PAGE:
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Wordsworth and Coleridge on Imagination

Kathleen M. Lynch, in her paper Wordsworths Imagination: Three Critical Approaches and The
Prelude, says, "Imagination is an idea that Romantic poets substantially reinterpret. The imagination is
not a simple concept, and it is more than a motif in Romantic poems." In this essay, I intend to discuss
Wordsworth's and Coleridge's idea of Imagination.

Wordsworth deals with imagination in his Preface to the 1815 edition of the Lyrical Ballads. There he
draws a distinction between Fancy and Imagination. Wordsworth says that Imagination, "Is but another
name for absolute power/And clearest insight, amplitude of mind,/And Reason in her most exalted
mood." He goes as far as relegating reason to an inferior position. He considers Imagination to be that
faculty which transforms sense perceptions and makes the poet conscious of human immortality, and his
kinship with the eternal.

Wordsworth purports that the poet is a man who thinks long and deeply, and so he can treat things
which are absent as if they were present. In other words, the poet contemplates in tranquility the
emotions which he has experienced in the past and through imagination can visualize the objects which
gave rise to those emotions initially.

Wordsworth opposes the associationist theories of David Hartley. Hartley and other associationists
believed that the human mind receives impressions from the external world, which are therein
associated together to form images. In this way, the mind merely reflects the external world. But
according to Wordsworth, the mind does not merely reflect passively, it actively creates. The poet does
not only present image of men and nature but he also shapes, modifies and transfigures that image by
the power of his imagination. Thus imagination is creative; it is a shaping or plastic power. The poet is
not a mere mechanical reproducer of outward reality, but a specially gifted individual, who, like God, is a
creator as he adds something to nature and reality.

However, Wordsworths distinction between Fancy and Imagination is not so subtle and penetrating as
that of Coleridge. According to Wordsworth, both Imagination and Fancy, evoke and combine,
aggregate and associate, but the material which they evoke and combine is different, and their purpose
in evoking and combining is different. They differ in their purpose, and in the material on which they
work. The material on which Fancy works is not so susceptible to change or so pliant as the material on
which imagination works. Fancy makes things exact and definite, while Imagination leaves everything
vague and indefinite.

Rene Welleks says in this respect, The only important difference between Wordsworth and Coleridge is
that Wordsworth does not clearly see Coleridges distinction between imagination as a holistic and
fancy as an associative power and does not draw the sharp distinction between transcendentalism and
associationism which Coleridge wanted to establish.
Wordsworth uses language to mediate between his interior world and the world of external reality. He
uses the rhetoric and imagery of the outer, universally known world in order to best express his
thoughts; at the same time, what made them worth expressing were that they were separate from that
same outer, universally known world.

Imagination works upon the raw material of sense impressions to illustrate the working of external
truths. It makes the poet perceive the essential unity of man, God and Nature while the meddling
intellect of the scientist multiplies diversities.

For instance, in Book VI, Cambridge and the Alps, Wordsworth and his companion set out to climb the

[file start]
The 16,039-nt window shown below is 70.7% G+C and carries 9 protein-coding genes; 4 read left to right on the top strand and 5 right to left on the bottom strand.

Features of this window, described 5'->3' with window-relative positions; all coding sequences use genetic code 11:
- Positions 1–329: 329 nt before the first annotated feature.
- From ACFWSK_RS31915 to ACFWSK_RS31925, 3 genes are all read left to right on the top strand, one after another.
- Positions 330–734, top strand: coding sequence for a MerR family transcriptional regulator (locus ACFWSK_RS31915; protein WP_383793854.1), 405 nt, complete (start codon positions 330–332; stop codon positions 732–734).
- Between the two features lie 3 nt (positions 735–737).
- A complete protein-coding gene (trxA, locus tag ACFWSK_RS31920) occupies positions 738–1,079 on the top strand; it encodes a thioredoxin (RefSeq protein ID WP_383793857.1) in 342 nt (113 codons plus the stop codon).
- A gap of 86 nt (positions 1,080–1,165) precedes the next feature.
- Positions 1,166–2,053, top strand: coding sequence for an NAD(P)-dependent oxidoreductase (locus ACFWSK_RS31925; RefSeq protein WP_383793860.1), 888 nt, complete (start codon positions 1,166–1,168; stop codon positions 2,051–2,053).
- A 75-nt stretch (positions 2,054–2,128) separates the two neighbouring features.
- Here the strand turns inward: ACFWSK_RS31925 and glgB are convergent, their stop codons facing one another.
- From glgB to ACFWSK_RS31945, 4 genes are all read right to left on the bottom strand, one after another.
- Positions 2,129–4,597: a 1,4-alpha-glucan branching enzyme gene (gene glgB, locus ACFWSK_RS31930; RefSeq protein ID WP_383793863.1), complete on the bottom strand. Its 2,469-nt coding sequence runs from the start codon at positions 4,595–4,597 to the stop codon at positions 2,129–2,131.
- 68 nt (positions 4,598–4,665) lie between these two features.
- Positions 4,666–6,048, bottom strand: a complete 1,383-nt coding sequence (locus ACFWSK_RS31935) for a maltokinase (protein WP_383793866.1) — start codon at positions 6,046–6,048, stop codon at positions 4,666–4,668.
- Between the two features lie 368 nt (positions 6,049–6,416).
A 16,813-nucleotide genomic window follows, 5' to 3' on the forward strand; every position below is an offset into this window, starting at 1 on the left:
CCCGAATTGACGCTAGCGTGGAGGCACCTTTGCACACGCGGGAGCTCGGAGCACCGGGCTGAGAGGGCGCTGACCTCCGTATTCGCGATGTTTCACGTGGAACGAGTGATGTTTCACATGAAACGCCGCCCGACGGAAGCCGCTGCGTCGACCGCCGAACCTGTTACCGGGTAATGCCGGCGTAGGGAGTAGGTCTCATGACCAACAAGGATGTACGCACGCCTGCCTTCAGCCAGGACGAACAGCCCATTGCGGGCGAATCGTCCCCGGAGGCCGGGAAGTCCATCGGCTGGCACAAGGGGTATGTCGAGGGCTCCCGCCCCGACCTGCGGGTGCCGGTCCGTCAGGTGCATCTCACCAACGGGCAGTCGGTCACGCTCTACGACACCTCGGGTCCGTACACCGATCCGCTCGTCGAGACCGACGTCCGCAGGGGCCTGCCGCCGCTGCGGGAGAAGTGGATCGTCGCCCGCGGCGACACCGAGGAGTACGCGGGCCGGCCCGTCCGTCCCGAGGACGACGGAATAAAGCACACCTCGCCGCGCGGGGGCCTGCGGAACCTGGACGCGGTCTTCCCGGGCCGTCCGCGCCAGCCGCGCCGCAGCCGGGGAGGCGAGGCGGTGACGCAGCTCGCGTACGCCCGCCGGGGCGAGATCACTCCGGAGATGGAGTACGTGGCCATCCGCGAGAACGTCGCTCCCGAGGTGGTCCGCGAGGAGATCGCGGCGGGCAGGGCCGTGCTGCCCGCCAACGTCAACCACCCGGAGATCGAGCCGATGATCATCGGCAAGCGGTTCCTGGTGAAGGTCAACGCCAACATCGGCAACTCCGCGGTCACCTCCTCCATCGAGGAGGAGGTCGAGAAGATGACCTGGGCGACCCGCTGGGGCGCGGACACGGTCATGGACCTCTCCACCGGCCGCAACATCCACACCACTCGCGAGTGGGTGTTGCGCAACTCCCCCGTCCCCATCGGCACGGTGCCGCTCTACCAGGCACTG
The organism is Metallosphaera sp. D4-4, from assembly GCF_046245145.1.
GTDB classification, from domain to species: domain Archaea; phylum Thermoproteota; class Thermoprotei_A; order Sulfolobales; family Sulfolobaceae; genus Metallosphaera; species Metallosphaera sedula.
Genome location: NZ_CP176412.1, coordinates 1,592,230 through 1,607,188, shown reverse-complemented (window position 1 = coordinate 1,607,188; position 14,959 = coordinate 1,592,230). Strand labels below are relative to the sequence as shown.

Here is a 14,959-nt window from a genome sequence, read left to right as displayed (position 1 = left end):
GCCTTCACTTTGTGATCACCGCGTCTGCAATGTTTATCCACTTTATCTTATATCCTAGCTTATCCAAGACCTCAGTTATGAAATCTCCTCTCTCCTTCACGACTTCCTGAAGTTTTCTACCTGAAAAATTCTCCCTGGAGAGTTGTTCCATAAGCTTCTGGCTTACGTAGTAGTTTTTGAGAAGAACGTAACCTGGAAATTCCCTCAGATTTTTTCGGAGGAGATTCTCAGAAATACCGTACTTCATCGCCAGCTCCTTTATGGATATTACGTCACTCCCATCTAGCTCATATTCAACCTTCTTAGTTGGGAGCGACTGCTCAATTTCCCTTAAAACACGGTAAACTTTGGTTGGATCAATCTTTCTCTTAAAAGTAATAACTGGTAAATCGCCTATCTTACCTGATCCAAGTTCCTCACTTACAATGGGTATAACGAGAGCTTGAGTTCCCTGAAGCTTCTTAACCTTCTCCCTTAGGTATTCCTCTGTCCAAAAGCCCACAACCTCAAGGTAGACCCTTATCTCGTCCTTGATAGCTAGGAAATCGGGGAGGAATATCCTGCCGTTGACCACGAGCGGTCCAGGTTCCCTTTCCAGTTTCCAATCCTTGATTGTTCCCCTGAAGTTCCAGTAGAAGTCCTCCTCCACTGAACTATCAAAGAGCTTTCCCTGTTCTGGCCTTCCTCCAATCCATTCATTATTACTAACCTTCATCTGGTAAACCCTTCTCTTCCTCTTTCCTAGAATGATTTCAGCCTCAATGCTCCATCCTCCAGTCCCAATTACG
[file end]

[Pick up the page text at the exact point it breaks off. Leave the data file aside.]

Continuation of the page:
Swiss Alps. However, they are twice met with disappointment. First they see Mont Blanc and are
underwhelmed by its appearance. Later, & they are eager to cross the Alps at Simplon Pass, but when
they ask a peasant for directions, he reveals that they have already unwittingly passed the crossing point
they were so looking forward to seeing. Almost immediately after that incident, Wordsworth explains
that he was able to recognize the power of the imagination, the unfathered vapour that changed how
he saw the situation. After he overcomes his disappointment, Wordsworth is capable of seeing the
world differently. In a way, the imagination edits his view of reality through later reflection.

Imagination, for Wordsworth, is a transforming and transfiguring power which presents the usual in an
unusual light. Also, imagination is the minds eye through which the poet sees into the heart of things
as well as into the past, the remote, and the unknown. It is imagination which enables the poet to render
emotional experience, which he has not personally experienced, as if, they were personally felt
emotions. The power of imagination enables the poet to universalize the particular and the personal,
and arrives at universal truths. Henry Crabbe Robinson described the process in the following words,
The poet first conceives the essential nature of his object, and then strips it of all casualties and
accidental individual dress, and in this he is a philosopher; he re-clothes his idea in an individual dress
which expresses the essential quality and has also the spirit and life of a sensual object. And this
transmutes the philosophic into a poetic exhibition.

However, Wordsworth is also aware of the difficulties of using language to express his

imagination. In the 1850 version of The Prelude Wordsworth laments that language cannot fully
incorporate the idea of the imagination, as he struggles to find the words to describe his meaning
"through sad incompetence of human speech. Poststructuralist critics say that as Wordsworth struggls
to find the words to describe his meaning, he saw a parallel in his larger-scale struggle to bring his inner
thoughts to the outside world. He deemed Imagination to be of higher import, denoting operations of
the human mind upon those objects and processes of creation or composition, governed by certain fixed

Next, I will focus upon Coleridge's ideas of Imagination. Samuel Taylor Coleridge's interest on the subject
of imagination could be credited to William Wordsworth, however the latter is interested only in the